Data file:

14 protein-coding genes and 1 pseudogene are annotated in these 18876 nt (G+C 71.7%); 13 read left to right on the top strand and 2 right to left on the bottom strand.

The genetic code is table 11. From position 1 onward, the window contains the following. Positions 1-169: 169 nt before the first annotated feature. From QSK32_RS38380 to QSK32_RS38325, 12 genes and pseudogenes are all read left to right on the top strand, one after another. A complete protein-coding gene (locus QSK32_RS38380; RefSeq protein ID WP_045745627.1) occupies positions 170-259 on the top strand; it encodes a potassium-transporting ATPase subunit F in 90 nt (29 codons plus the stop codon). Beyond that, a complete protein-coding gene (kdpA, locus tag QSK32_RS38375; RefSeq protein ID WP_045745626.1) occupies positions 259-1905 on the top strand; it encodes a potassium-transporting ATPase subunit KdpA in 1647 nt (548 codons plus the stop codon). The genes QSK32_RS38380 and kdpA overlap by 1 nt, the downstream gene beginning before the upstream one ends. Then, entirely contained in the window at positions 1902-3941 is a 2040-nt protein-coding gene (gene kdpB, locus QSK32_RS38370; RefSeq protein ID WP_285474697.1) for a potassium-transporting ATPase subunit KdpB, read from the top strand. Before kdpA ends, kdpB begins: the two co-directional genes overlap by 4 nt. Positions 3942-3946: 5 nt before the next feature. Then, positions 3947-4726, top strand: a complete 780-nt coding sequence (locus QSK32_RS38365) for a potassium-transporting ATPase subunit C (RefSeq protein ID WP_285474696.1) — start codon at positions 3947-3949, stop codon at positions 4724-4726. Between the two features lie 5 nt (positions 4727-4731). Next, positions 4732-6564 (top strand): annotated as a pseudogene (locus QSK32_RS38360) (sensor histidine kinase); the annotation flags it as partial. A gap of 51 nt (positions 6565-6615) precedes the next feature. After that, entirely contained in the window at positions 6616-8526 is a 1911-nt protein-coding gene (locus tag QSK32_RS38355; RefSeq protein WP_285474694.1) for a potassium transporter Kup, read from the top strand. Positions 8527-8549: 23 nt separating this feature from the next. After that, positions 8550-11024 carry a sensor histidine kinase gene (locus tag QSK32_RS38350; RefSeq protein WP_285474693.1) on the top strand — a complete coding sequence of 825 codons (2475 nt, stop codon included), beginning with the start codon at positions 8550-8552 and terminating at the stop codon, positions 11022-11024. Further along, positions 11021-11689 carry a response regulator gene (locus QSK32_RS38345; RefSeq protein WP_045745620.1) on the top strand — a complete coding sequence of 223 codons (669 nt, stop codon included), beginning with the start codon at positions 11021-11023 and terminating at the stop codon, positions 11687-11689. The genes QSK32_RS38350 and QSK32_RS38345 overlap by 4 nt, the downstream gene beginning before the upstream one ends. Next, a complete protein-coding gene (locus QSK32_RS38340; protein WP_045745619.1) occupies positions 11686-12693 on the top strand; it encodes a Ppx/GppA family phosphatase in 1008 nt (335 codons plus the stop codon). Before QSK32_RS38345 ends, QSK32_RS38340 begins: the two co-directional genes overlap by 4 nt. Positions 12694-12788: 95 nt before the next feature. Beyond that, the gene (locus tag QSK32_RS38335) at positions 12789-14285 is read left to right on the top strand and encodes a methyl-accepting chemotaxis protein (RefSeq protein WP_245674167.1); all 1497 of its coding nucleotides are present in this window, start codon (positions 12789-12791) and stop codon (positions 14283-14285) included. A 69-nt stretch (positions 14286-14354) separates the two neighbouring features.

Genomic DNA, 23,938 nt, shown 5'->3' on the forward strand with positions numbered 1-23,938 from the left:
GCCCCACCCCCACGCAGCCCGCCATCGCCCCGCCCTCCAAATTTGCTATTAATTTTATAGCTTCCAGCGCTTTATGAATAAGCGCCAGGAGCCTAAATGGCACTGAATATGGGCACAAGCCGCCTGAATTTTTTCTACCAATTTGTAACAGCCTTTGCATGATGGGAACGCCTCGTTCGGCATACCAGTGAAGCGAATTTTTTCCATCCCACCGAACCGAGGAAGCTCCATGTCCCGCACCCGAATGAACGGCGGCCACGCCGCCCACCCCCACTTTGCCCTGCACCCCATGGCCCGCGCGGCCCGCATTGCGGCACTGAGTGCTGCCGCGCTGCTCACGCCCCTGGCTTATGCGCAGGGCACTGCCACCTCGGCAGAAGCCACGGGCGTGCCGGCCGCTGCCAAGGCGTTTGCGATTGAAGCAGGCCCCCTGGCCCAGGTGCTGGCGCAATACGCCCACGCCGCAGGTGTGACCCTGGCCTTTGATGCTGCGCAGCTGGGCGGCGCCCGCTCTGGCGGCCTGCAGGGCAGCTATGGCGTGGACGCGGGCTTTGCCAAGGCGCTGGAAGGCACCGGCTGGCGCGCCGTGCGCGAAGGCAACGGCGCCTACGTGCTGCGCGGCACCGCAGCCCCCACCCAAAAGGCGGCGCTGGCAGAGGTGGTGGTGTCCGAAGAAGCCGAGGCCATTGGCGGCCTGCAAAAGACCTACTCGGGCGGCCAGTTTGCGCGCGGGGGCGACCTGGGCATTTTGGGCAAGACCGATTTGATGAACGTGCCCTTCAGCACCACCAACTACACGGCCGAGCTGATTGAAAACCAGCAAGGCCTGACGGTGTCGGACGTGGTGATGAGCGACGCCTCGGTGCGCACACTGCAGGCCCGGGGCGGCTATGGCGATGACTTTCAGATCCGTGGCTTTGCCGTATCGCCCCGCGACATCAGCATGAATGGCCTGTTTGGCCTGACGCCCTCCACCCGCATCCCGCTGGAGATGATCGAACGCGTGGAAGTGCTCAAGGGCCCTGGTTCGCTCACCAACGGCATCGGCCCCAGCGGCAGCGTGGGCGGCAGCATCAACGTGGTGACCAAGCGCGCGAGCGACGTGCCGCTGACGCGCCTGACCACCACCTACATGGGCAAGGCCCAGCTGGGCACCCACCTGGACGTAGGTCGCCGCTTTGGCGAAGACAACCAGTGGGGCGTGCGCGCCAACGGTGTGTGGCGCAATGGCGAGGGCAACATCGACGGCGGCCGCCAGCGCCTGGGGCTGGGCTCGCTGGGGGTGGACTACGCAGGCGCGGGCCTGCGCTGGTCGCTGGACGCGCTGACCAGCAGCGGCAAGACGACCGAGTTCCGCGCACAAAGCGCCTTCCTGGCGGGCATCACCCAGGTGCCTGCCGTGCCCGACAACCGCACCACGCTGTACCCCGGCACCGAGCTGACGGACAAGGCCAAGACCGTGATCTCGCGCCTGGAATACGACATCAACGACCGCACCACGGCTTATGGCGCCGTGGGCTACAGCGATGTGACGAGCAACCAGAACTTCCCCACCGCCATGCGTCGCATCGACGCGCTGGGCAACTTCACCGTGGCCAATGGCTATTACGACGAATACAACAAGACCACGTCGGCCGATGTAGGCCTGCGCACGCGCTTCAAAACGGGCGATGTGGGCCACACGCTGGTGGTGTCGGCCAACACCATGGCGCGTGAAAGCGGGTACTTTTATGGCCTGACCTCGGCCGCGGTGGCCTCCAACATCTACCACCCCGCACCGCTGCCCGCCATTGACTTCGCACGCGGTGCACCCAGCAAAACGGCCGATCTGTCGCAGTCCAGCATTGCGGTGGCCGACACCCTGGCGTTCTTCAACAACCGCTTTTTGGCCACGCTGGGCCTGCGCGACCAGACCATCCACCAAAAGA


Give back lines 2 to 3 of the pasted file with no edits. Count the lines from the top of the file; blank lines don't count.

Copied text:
The genetic code is table 11. From position 1 onward, the window contains the following. Positions 1-169: 169 nt before the first annotated feature. From QSK32_RS38380 to QSK32_RS38325, 12 genes and pseudogenes are all read left to right on the top strand, one after another. A complete protein-coding gene (locus QSK32_RS38380; RefSeq protein ID WP_045745627.1) occupies positions 170-259 on the top strand; it encodes a potassium-transporting ATPase subunit F in 90 nt (29 codons plus the stop codon). Beyond that, a complete protein-coding gene (kdpA, locus tag QSK32_RS38375; RefSeq protein ID WP_045745626.1) occupies positions 259-1905 on the top strand; it encodes a potassium-transporting ATPase subunit KdpA in 1647 nt (548 codons plus the stop codon). The genes QSK32_RS38380 and kdpA overlap by 1 nt, the downstream gene beginning before the upstream one ends. Then, entirely contained in the window at positions 1902-3941 is a 2040-nt protein-coding gene (gene kdpB, locus QSK32_RS38370; RefSeq protein ID WP_285474697.1) for a potassium-transporting ATPase subunit KdpB, read from the top strand. Before kdpA ends, kdpB begins: the two co-directional genes overlap by 4 nt. Positions 3942-3946: 5 nt before the next feature. Then, positions 3947-4726, top strand: a complete 780-nt coding sequence (locus QSK32_RS38365) for a potassium-transporting ATPase subunit C (RefSeq protein ID WP_285474696.1) — start codon at positions 3947-3949, stop codon at positions 4724-4726. Between the two features lie 5 nt (positions 4727-4731). Next, positions 4732-6564 (top strand): annotated as a pseudogene (locus QSK32_RS38360) (sensor histidine kinase); the annotation flags it as partial. A gap of 51 nt (positions 6565-6615) precedes the next feature. After that, entirely contained in the window at positions 6616-8526 is a 1911-nt protein-coding gene (locus tag QSK32_RS38355; RefSeq protein WP_285474694.1) for a potassium transporter Kup, read from the top strand. Positions 8527-8549: 23 nt separating this feature from the next. After that, positions 8550-11024 carry a sensor histidine kinase gene (locus tag QSK32_RS38350; RefSeq protein WP_285474693.1) on the top strand — a complete coding sequence of 825 codons (2475 nt, stop codon included), beginning with the start codon at positions 8550-8552 and terminating at the stop codon, positions 11022-11024. Further along, positions 11021-11689 carry a response regulator gene (locus QSK32_RS38345; RefSeq protein WP_045745620.1) on the top strand — a complete coding sequence of 223 codons (669 nt, stop codon included), beginning with the start codon at positions 11021-11023 and terminating at the stop codon, positions 11687-11689. The genes QSK32_RS38350 and QSK32_RS38345 overlap by 4 nt, the downstream gene beginning before the upstream one ends. Next, a complete protein-coding gene (locus QSK32_RS38340; protein WP_045745619.1) occupies positions 11686-12693 on the top strand; it encodes a Ppx/GppA family phosphatase in 1008 nt (335 codons plus the stop codon). Before QSK32_RS38345 ends, QSK32_RS38340 begins: the two co-directional genes overlap by 4 nt. Positions 12694-12788: 95 nt before the next feature. Beyond that, the gene (locus tag QSK32_RS38335) at positions 12789-14285 is read left to right on the top strand and encodes a methyl-accepting chemotaxis protein (RefSeq protein WP_245674167.1); all 1497 of its coding nucleotides are present in this window, start codon (positions 12789-12791) and stop codon (positions 14283-14285) included. A 69-nt stretch (positions 14286-14354) separates the two neighbouring features.

Genomic DNA, 23,938 nt, shown 5'->3' on the forward strand with positions numbered 1-23,938 from the left: